• The economy goes through boom-bust cycles. Cyclical unemployment happens during the downturn phase of the trade cycle in the economy when workers are laid off on a mass scale. E.g., A large number of people became unemployed during the Sub-prime crisis of 2008.
  • Cyclical unemployment can be cured by public investment or expansionary monetary policy.
Cyclical Unemployment

Seasonal Unemployment

  • It is a common feature of the rural sector. Since agriculture is a seasonal occupation, at least for five months in a year, a sizeable portion of the working force is unemployed.

Disguised Unemployment

  • It is a situation where a person appears to be employed, but enough work is not available. This happens when too many workers are engaged in doing a small job. The worker’s contribution to output is less than what he can produce by working for normal hours per day.
  • E.g. in Indian Agriculture, more people are engaged than required. 
In Indian Agriculture, more people 
are engaged than required.

Under Employment

  • It is a situation in which a person is employed, but his capacity is not utilised to the full extent. His wages are not in accordance with his ability.

Technological Unemployment

  • Technological Unemployment is the result of the situation when workers are replaced with labour-saving machines. 
  • E.g., The textile sector introduced power loom to cut labour costs. 

Structural Unemployment

  • Structural unemployment is due to an exponential change in the structure of the economy and technology. It results in a fall in demand for certain goods and rises in demand for other goods. 
  • For example rise in demand for mobile phones has adversely affected the demand for cameras, tape recorders etc.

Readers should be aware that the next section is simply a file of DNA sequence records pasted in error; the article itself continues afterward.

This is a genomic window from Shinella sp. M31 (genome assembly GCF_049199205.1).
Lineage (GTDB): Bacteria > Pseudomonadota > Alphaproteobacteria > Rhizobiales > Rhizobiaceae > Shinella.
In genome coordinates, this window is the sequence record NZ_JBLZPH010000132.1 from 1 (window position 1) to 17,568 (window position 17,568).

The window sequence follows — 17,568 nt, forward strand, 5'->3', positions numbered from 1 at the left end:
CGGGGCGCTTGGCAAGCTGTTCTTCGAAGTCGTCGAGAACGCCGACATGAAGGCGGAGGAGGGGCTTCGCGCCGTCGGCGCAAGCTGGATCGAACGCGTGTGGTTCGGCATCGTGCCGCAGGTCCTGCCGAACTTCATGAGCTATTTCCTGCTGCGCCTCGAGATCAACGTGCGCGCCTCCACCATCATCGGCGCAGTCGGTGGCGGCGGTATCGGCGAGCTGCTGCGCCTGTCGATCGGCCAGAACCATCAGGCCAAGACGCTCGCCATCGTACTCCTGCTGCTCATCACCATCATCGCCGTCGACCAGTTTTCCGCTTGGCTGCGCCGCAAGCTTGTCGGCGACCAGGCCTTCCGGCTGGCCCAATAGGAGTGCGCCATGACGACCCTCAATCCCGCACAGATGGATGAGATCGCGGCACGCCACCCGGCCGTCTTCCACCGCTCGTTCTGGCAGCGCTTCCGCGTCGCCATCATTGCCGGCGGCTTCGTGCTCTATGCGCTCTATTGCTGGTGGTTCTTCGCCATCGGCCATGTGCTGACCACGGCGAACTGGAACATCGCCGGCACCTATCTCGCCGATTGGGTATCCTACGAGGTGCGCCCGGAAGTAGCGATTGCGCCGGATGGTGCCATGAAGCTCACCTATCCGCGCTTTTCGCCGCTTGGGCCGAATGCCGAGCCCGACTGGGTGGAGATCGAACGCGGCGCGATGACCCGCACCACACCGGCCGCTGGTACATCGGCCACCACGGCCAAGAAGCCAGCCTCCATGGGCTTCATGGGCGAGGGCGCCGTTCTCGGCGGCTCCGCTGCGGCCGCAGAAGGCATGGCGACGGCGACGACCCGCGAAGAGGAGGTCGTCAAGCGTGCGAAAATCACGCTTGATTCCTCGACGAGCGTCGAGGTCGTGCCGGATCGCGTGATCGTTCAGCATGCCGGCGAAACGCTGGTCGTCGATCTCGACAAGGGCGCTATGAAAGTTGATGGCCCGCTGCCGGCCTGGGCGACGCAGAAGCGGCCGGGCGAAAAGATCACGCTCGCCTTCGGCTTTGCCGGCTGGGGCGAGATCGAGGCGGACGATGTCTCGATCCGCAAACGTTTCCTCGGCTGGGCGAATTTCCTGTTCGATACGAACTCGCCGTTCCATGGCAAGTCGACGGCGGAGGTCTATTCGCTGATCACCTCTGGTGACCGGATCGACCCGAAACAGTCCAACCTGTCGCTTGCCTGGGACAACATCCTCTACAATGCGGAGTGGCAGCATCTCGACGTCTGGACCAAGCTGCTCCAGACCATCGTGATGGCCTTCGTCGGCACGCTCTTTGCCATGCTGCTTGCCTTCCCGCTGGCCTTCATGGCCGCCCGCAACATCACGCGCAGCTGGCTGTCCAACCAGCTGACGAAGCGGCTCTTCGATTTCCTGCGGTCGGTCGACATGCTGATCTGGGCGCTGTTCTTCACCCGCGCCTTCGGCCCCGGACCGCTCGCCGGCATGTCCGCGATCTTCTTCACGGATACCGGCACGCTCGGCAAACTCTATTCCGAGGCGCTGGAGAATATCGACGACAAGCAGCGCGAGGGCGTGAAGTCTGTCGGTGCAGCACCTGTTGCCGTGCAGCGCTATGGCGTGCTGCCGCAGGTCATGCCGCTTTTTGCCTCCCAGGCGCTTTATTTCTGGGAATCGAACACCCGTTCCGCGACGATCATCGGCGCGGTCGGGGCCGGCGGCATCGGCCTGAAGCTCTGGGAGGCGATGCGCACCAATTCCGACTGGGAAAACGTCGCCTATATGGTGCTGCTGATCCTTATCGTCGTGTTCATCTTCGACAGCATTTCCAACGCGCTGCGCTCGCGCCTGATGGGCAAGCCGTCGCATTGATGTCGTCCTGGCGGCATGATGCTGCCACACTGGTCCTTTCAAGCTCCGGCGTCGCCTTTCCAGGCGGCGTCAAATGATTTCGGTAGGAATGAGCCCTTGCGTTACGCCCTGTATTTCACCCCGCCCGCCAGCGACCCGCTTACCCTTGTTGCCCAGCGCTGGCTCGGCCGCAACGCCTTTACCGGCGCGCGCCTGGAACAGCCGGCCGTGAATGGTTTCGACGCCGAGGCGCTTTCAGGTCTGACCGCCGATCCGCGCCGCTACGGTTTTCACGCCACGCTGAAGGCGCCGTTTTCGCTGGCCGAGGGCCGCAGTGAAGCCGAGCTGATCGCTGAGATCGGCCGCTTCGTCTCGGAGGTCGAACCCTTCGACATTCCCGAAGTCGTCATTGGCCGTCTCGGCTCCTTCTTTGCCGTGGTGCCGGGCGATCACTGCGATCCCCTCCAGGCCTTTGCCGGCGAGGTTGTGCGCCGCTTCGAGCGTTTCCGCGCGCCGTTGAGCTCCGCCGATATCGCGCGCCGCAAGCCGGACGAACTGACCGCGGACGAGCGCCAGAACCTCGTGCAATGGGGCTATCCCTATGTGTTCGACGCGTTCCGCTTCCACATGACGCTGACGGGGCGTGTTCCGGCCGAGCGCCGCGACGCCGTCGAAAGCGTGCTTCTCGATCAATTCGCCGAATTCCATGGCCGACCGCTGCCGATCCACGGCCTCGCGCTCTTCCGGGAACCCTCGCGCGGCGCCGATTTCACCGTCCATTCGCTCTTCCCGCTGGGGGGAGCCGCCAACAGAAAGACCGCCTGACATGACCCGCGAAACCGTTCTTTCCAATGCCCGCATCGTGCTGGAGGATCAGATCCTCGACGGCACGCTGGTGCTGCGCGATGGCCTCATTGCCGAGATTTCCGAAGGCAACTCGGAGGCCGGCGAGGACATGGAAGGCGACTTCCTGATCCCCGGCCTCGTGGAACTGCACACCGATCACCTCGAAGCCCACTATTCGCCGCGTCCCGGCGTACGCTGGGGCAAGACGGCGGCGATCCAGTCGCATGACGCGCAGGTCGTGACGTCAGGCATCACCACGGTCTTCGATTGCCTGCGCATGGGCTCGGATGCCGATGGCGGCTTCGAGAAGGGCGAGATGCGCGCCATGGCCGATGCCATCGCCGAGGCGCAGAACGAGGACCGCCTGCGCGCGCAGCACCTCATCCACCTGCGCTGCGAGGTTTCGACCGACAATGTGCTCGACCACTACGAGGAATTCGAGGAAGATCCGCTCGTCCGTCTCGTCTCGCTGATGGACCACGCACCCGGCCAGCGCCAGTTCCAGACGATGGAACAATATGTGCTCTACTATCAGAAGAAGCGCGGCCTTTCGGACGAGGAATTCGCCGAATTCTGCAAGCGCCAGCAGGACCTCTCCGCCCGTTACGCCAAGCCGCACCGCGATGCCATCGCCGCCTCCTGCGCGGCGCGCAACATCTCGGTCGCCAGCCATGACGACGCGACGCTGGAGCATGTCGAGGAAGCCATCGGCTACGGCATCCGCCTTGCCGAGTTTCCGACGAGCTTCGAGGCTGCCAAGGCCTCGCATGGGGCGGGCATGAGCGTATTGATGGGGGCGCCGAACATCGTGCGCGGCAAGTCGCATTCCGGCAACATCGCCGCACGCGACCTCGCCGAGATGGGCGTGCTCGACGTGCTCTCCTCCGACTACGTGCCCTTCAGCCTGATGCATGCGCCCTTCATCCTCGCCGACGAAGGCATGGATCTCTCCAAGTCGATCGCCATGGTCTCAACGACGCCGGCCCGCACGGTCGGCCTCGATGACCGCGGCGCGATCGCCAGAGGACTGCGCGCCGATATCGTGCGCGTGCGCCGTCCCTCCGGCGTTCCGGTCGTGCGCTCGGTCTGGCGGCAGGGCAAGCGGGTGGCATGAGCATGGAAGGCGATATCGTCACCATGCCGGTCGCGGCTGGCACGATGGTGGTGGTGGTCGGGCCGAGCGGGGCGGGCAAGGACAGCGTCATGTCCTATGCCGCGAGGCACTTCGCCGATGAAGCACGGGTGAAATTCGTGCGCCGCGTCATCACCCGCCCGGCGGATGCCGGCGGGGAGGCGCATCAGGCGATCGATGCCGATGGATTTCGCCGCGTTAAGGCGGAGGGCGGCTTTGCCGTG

Frictional Unemployment

  • It is temporary unemployment that occurs when workers are searching for new employment or transitioning from their old jobs to new jobs. 

Keynesian Unemployment

  • It is the result of a deficiency of aggregate demand in an economy. 

Types of Employed workers

Different agencies define employed workers differently. These are as follows

#1. NSO Classification

According to NSO, the types of employed workers are of the following types

Self Employed

  • Persons who work for themselves and charge fees. They don’t sell their labour to anyone for a wage but are their own boss. 

Regular Wage Employees

  • Workers who sell their labour to the employer for a wage. They work on a predetermined wage, and their job continues around the year.

Casual Employees

  • Workers who sell their labour to the employee for a wage but their job doesn’t continue around the year. Usually, the employer hires them for a particular time. 

#2. Census Classification

According to Census, types of employed workers are as follows

Main  workers A worker employed for at least 183 days/year.
Marginal Workers A worker employed for less than 183 days/year.

#3. Labour Ministry Classification

According to Labour Ministry, types of workers are of the following types

Organised Sector workers

  • Workers employed in the organised sector. Eg: employed in companies like Infosys, Wipro, TCS, Maruti etc.
  • They are covered under at least one of the acts i.e. Factories Act, Companies Act, EPFO,  Shop establishment act or working in any Public Sector Undertaking or Government Organisation (except defence sector).
  • 17% of workers in India are employed in the Organised Sector.

Unorganised Sector Workers

  • Workers employed in the unorganised sector. Eg: Domestic Workers
  • They are not covered in any of the above acts. Hence, they are vulnerable due to a lack of social security.
  • 83% of workers in India are employed in Unorganised Sector.

Side Topic: Gig Economy